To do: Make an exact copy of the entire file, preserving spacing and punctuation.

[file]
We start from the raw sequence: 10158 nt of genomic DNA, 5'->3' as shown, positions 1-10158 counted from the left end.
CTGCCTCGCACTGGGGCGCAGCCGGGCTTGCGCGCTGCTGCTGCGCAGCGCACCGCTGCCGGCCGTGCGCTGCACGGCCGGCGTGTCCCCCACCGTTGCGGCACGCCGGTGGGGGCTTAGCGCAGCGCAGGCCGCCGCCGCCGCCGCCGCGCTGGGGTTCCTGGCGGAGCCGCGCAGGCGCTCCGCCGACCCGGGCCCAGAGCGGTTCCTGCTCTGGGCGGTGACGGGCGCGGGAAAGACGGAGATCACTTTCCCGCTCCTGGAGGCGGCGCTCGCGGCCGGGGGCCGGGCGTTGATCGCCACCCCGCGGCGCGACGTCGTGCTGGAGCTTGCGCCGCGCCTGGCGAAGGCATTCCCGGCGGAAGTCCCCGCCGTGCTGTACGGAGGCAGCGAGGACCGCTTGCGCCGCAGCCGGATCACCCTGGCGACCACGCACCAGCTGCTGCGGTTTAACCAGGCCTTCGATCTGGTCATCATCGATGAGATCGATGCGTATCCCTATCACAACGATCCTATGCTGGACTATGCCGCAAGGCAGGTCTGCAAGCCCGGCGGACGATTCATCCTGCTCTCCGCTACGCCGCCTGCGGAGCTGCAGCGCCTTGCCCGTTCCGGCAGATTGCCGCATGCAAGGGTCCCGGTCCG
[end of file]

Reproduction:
We start from the raw sequence: 10158 nt of genomic DNA, 5'->3' as shown, positions 1-10158 counted from the left end.
CTGCCTCGCACTGGGGCGCAGCCGGGCTTGCGCGCTGCTGCTGCGCAGCGCACCGCTGCCGGCCGTGCGCTGCACGGCCGGCGTGTCCCCCACCGTTGCGGCACGCCGGTGGGGGCTTAGCGCAGCGCAGGCCGCCGCCGCCGCCGCCGCGCTGGGGTTCCTGGCGGAGCCGCGCAGGCGCTCCGCCGACCCGGGCCCAGAGCGGTTCCTGCTCTGGGCGGTGACGGGCGCGGGAAAGACGGAGATCACTTTCCCGCTCCTGGAGGCGGCGCTCGCGGCCGGGGGCCGGGCGTTGATCGCCACCCCGCGGCGCGACGTCGTGCTGGAGCTTGCGCCGCGCCTGGCGAAGGCATTCCCGGCGGAAGTCCCCGCCGTGCTGTACGGAGGCAGCGAGGACCGCTTGCGCCGCAGCCGGATCACCCTGGCGACCACGCACCAGCTGCTGCGGTTTAACCAGGCCTTCGATCTGGTCATCATCGATGAGATCGATGCGTATCCCTATCACAACGATCCTATGCTGGACTATGCCGCAAGGCAGGTCTGCAAGCCCGGCGGACGATTCATCCTGCTCTCCGCTACGCCGCCTGCGGAGCTGCAGCGCCTTGCCCGTTCCGGCAGATTGCCGCATGCAAGGGTCCCGGTCCG